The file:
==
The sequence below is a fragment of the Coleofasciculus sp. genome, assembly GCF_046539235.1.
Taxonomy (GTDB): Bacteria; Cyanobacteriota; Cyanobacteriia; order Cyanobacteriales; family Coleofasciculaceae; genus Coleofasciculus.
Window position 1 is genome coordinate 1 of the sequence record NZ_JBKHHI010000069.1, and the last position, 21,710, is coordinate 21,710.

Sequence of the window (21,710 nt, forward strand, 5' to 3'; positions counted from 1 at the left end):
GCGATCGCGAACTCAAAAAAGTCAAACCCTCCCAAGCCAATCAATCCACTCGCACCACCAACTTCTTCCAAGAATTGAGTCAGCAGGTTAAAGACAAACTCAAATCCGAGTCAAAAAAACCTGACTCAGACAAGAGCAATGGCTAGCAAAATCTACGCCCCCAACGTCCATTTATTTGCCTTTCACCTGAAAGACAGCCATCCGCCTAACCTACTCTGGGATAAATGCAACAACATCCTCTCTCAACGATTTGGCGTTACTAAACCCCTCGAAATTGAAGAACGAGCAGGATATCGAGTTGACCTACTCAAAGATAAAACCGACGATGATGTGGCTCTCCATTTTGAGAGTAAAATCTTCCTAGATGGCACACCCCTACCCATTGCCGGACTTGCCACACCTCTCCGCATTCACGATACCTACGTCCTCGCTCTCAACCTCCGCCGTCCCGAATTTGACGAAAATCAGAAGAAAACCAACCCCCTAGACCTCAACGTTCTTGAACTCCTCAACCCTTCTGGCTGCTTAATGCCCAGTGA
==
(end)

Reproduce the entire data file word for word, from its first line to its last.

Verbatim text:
The sequence below is a fragment of the Coleofasciculus sp. genome, assembly GCF_046539235.1.
Taxonomy (GTDB): Bacteria; Cyanobacteriota; Cyanobacteriia; order Cyanobacteriales; family Coleofasciculaceae; genus Coleofasciculus.
Window position 1 is genome coordinate 1 of the sequence record NZ_JBKHHI010000069.1, and the last position, 21,710, is coordinate 21,710.

Sequence of the window (21,710 nt, forward strand, 5' to 3'; positions counted from 1 at the left end):
GCGATCGCGAACTCAAAAAAGTCAAACCCTCCCAAGCCAATCAATCCACTCGCACCACCAACTTCTTCCAAGAATTGAGTCAGCAGGTTAAAGACAAACTCAAATCCGAGTCAAAAAAACCTGACTCAGACAAGAGCAATGGCTAGCAAAATCTACGCCCCCAACGTCCATTTATTTGCCTTTCACCTGAAAGACAGCCATCCGCCTAACCTACTCTGGGATAAATGCAACAACATCCTCTCTCAACGATTTGGCGTTACTAAACCCCTCGAAATTGAAGAACGAGCAGGATATCGAGTTGACCTACTCAAAGATAAAACCGACGATGATGTGGCTCTCCATTTTGAGAGTAAAATCTTCCTAGATGGCACACCCCTACCCATTGCCGGACTTGCCACACCTCTCCGCATTCACGATACCTACGTCCTCGCTCTCAACCTCCGCCGTCCCGAATTTGACGAAAATCAGAAGAAAACCAACCCCCTAGACCTCAACGTTCTTGAACTCCTCAACCCTTCTGGCTGCTTAATGCCCAGTGA